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PSYC_4070_FINAL-1 - PSYC 4070 FINAL Chapter 20 Adults of...

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PSYC 4070 FINAL Chapter 20 Adults of all ages (even those over age 65) are usually active, able, and vital, with specifics more dependent on habits and attitude than on age. One major advance is that priorities become clearer. When growth stops, senescence ( a gradual physical decline related to aging. Senescence occurs to everyone in every body part, but the rate of decline is highly variable. ) Two invisible aspects of aging are increased blood pressure and higher levels of low-density lipoprotein or “bad” cholesterol. Both of these occur to everyone over time, and both are harbingers of heart disease. Every known natural substance in the blood, every organ in the body, every bone and cell, is affected by aging. Outward signs of senescence are present long before old age arrives. The first visible age- related changes are seen in the skin. Collagen, the connective tissue of the body, decreases by about 1 % per year. As a result, the skin becomes thinner and less flexible, and wrinkles become visible, particularly around the eyes. Especially on the face, (most exposed to sun, rain, heat, cold, and pollution), skin shows “creases, discoloration, furrows, sagging, and loss of resiliency”. Hair usually turns gray and gets thinner; skin becomes drier; “middle aged spread” appears as stomach muscles weaken; pockets of fat settle in parts of the body. People even get shorter. Back muscles, connective tissue, and bones lose strength, making the vertebrae in the spine collapse somewhat. All the muscles weaken, not only because of disuse but also because the number of muscle fibers diminishes with age. The fibers for type II muscles (the fast ones needed to forceful actions in many sports) are said to be reduced by 26 percent per decade beginning at age 30. Decline is much less significant for type I fibers, those in slower, more routine muscle-and does not become evident until very old age. Breathing becomes quicker and shallower with age, lung efficiency is reduced beginning the 20s especially for smokers. Senescence varies from person to person, organ to organ, and particular parts of each organ may also be on different time tables.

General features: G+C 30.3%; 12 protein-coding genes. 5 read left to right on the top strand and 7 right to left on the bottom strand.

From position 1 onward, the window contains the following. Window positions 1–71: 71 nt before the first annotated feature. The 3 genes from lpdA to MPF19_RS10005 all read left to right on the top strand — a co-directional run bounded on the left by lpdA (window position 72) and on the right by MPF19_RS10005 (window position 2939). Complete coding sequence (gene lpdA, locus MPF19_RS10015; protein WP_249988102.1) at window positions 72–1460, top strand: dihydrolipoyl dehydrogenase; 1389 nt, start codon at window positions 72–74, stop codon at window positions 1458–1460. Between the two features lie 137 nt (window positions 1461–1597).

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The change in eyesight is a prominent example. Difficult seeing objects at a distance, or nearsightedness , increases gradually beginning in the 20s. Within another 20 years or so, it also becomes harder to see objects that are close, called farsightedness , because the lens of the eye becomes less elastic and the cornea flattens. Younger adults with vision problems are usually either nearsighted or farsighted, most older adults are both. Losses also occur in hearing. People have more acute hearing at age 10 than at any later age. Actually, “perfect” hearing is impossible. Presbycusis (“aging hearing”) The loss of hearing associated with senescence.
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PSYC_4070_FINAL-1 - PSYC 4070 FINAL Chapter 20 Adults of...

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